Looking to Improve Safety when Transporting Horses in Europe
A study designed to determine if a horse is "broke" or "unbroke" could provide improved welfare and human safety in European horse transport.

A study designed to determine if a horse is “broke” or “unbroke” could provide improved welfare and human safety in European horse transport. iStock/Orlova

Editor’s note: Many European horses travel across multiple countries on their way to sales or slaughter. This “broke” vs “unbroke” test was designed to be useful in those situations.

Transporting horses can be fraught with difficulty when it involves fractious individuals. The Morris Animal Foundation is reporting on a new test established by a team at the University of Bologna to discern “unbroke” from “broke” individuals. This strategy was employed on 100 horses by using a veterinarian knowledgeable about horse behavior to test a horse in two phases. Each phase was allowed a maximum of five minutes to make the determination:

1. How long it took for the tester to approach and halter the horse was timed.

2. Then, the tester asked the horse to lead three steps forward and three steps back.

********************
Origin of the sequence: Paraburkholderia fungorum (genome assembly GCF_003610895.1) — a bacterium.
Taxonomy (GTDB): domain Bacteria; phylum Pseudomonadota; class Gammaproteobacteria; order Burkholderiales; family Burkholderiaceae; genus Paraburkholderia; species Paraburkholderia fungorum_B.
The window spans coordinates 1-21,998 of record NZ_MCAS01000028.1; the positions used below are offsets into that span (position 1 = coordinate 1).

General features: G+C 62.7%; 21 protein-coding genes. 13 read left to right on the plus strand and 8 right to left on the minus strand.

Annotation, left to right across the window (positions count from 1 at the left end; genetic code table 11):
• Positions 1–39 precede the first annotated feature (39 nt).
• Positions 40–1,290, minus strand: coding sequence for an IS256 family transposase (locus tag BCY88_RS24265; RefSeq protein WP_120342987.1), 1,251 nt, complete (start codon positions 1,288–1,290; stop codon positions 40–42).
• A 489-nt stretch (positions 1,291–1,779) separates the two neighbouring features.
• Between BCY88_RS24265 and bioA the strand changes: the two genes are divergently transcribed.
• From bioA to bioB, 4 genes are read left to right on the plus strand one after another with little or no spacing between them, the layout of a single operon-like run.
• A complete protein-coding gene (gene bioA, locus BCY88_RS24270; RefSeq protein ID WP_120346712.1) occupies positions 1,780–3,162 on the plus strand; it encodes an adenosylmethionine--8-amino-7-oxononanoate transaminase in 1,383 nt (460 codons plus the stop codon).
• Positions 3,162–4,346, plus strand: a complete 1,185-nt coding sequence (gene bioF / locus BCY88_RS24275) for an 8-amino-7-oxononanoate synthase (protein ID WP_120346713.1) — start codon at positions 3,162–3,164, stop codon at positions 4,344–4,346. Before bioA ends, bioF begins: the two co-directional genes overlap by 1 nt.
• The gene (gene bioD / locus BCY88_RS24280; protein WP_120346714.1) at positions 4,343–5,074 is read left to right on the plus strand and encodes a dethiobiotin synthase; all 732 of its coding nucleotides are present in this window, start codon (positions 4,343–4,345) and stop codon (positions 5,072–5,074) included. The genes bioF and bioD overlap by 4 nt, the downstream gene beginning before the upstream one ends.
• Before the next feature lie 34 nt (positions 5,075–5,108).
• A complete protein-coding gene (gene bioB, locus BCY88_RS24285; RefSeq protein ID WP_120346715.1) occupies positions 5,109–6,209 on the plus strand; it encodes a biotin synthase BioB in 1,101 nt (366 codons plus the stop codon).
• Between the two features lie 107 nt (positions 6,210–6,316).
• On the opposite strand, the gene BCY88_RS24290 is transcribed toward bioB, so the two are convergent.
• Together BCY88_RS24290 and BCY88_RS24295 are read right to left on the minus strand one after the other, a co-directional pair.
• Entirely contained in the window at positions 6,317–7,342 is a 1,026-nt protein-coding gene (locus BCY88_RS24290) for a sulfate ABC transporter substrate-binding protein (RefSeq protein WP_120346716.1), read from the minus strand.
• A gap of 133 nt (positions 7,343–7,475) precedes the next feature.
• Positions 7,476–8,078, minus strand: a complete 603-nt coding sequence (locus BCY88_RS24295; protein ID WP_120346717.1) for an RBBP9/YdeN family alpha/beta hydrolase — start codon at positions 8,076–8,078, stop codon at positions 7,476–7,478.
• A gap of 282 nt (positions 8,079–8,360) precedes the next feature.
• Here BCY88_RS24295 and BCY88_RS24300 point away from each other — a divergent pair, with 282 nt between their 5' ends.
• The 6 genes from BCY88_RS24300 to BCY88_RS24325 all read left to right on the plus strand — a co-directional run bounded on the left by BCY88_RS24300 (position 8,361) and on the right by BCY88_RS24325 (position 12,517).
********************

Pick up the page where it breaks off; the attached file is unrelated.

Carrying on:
Not only was the observer interacting directly with each horse in that 2-step process, but horses were also evaluated for avoidance behavior distance, along with heart rate and respiratory rate.

A horse demonstrating stress or aggression was allowed to stop the test. Based on the tester’s assessment, a horse was declared broke or unbroke. Three weeks later, a group of the 100 horses was retested to confirm reliability of the test.

All the testing was videotaped and observed by four additional persons including a senior veterinarian who used the videos to train three veterinary or animal science students. This group of four scored each video and then of those, 20 videos were re-evaluated and rescored.

Taking all the data into account, the conclusion is that this Broke/Unbroke Test process (BUT) is reliable and should be an excellent tool to improve road travel safety for horses in Europe. If this testing process can be incorporated into a regulatory framework, the test designers believe this could not only provide improved horse welfare but also minimize horse injuries to humans.

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